Friday, October 4, 2013

Round-Up: September 2013

Greetings! Here at MuzikDizcovery, we run across more amazing artists than you can shake a fist at...or write about, unfortunately. Round-Up is a monthly feature that attempts to cover some of the great musicians who we may have missed but are just as deserving of our attention.

Jordan Klassen's new album Repentance dazzles with its surfeit of creativity: featherweight choir voices, xylophones, and even goofy boiiiiing effects make their way into the first track alone, and the album doesn't hold back on the whimsy from there. That said, these compositions also display a sense of vulnerable humanity. Klassen knows his way around a melody, as evidenced by his performance on songs like the soaring "Piano Brother," equal parts uplift and urgency. The songwriting often puts layers together in interesting, unexpected ways; lead single "The Horses Are Stuck" could very well pass as a B-side from a Disney movie soundtrack, with its colorful instrumentation, guttural choir vocals and folksy, ultra-catchy melodies, but there are hints of darkness sprinkled throughout the song. Repentance may sound as bright as a Technicolor lollipop, but at its core resonates a voice seeking redemption and connection, and when Klassen reconciles those two sides of his identity, there are few artists who can reach the heights he touches. Stream the entire album below:

You'd think the post-rock genre's pretty much cannibalized itself at this point, but one listen to Chemtrail's new album Your Frequencies Have Been Missed shows the magic is alive and well. Opener "Sometimes Food" sets a brooding vibe early on, with melodies lifted out of Explosions In The Sky's playbook, but the dynamic drum work from Chris Lukens brings a bit more heft to the band's sound than we usually see with most introspective artists. But ultimately, the album doesn't so much pound its way into your heart as it seeps into it. Chemtrail doesn't waste a second moping: it's always on the move, hitting on a melodic motif here before crash landing into an extended crescendo there (just take a look at how a song like "Moon Boots" waxes and wanes over its seven minutes). If only for its massiveness, Your Frequencies Have Been Missed will wallop you with the force of a wrecking ball, but it also showcases a band with a much more delicate touch. Stream the entire album below:

Gainesville, Florida native and singer-songwriter Lindsey Mills shines on the charming STONEFRUIT, which is available for name-your-price on Bandcamp. The songs here are loose but warm, with local band Handmade, Amigo bringing guitars, accordions, horns, and a harmonica to back up her sun-soaked voice. All in all, it can sound more like a jam session than a work proper, but who's to say where those lines are drawn? What I can say is that the moment on "In This Bed" where the horns swell up in a tangle shows an artistry I can't quite explain, Mill's voice sounds like lemonade feels going down my throat, and for forty-something minutes, that's more than enough reason to stick around and see what she has in store. Stream and download the entire album below:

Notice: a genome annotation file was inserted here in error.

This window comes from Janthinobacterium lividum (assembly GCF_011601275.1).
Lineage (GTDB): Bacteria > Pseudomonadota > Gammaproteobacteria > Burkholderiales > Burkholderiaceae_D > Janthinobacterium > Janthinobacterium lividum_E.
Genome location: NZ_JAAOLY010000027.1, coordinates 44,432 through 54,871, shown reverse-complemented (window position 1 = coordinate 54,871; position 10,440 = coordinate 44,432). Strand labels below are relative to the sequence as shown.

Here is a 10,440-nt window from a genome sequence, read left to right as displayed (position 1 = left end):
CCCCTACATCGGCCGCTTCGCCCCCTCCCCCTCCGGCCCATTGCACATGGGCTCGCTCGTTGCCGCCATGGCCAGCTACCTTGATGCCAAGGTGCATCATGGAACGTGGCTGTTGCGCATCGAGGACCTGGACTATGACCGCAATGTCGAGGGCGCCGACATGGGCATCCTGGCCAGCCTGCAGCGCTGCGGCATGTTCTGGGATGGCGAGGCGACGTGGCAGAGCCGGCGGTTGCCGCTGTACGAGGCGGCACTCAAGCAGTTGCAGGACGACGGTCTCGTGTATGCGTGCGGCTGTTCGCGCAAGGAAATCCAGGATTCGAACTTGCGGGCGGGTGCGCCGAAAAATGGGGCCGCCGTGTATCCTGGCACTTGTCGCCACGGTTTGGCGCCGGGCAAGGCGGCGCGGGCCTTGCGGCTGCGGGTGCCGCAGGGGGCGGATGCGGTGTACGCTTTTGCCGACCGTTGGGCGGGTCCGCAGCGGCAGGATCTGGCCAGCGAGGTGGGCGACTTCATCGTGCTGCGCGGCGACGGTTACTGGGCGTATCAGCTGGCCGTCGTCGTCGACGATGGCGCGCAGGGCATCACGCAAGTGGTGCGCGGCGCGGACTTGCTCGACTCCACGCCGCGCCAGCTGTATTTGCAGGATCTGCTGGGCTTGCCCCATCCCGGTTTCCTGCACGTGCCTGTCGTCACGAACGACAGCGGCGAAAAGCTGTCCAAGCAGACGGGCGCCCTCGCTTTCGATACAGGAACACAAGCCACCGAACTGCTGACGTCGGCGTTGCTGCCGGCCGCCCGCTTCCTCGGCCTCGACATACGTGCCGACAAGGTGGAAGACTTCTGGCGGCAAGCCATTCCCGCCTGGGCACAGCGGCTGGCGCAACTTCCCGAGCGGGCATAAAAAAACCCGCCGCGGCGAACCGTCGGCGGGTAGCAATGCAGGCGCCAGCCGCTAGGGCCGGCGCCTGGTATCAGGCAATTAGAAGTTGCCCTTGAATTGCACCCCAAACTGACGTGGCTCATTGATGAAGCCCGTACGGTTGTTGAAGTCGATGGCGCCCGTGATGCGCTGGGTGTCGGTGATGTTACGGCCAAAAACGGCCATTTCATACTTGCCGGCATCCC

Adding onto September's great harvest of electropop gold, New York City band Black Taxi impresses with its latest EP Chiaroscuro. Fans of the genre will find plenty to love in the robust rhythms and synth scenery, but the band also brings a more bluesy, laid-back vibe to the table: the groovy guitar lines of "The Runner" keep the track on its feet, while "Gone" is led by a rousing gang chant and trumpet blasts before it surges into a prolonged instrumental section in the end, complete with the obligatory "Beat It" guitar solo. It's a tasty appetizer for what I hope will be a fruitful career. Stream the entire EP below:

Papermoons, a duo from Austin, impresses with No Love, its first full-length in four years. Little needs to be said about it: it's gentle, soul-stirring folk music with plaintive vocal harmonies, simple but sturdy instrumentation and lyrics stripped of pretense, leaving behind a core of sentimental fuzzies. That said, Papermoons has a few sonic tricks up its sleeve, like a sudden outburst of post-rock proportions on "Arms Length" or a psychedelic breakdown at the end of "Ghosts." This is a comforting album, ready for you to embrace, but it's also one that'll hit hard when you least expect it to. Stream the entire album below:

The last artist of this month's Round-Up may be one of my favorite discoveries of the year. Costa Rican post-rockers Claro De Luna's latest album La Voz Quebrada might be about "the limits of language, and its implications on communication," but the band speaks volumes without a single word. Its strongest suit here is its philosophy of less-is-more and the subsequent focus on melody: that's why, even though the instrumentation is as parched as desert foliage, the music is still grand enough to sweep listeners off their feet. "Refracción" takes a haunting vocal bit and stretches it over five minutes of scorched earth; "La Otra Verdad" takes a while to open up, but midway through the track the band makes room for a gorgeous, stripped-back interlude where the piano and acoustic guitar shine. La Voz Quebrada is full of these little moments where you can see the detail and craft in every seam--and even then, the music speaks for itself. Stream the entire album below:

Got music? We'd love to hear it. Email us at if you have anything you'd like us to dizcover.

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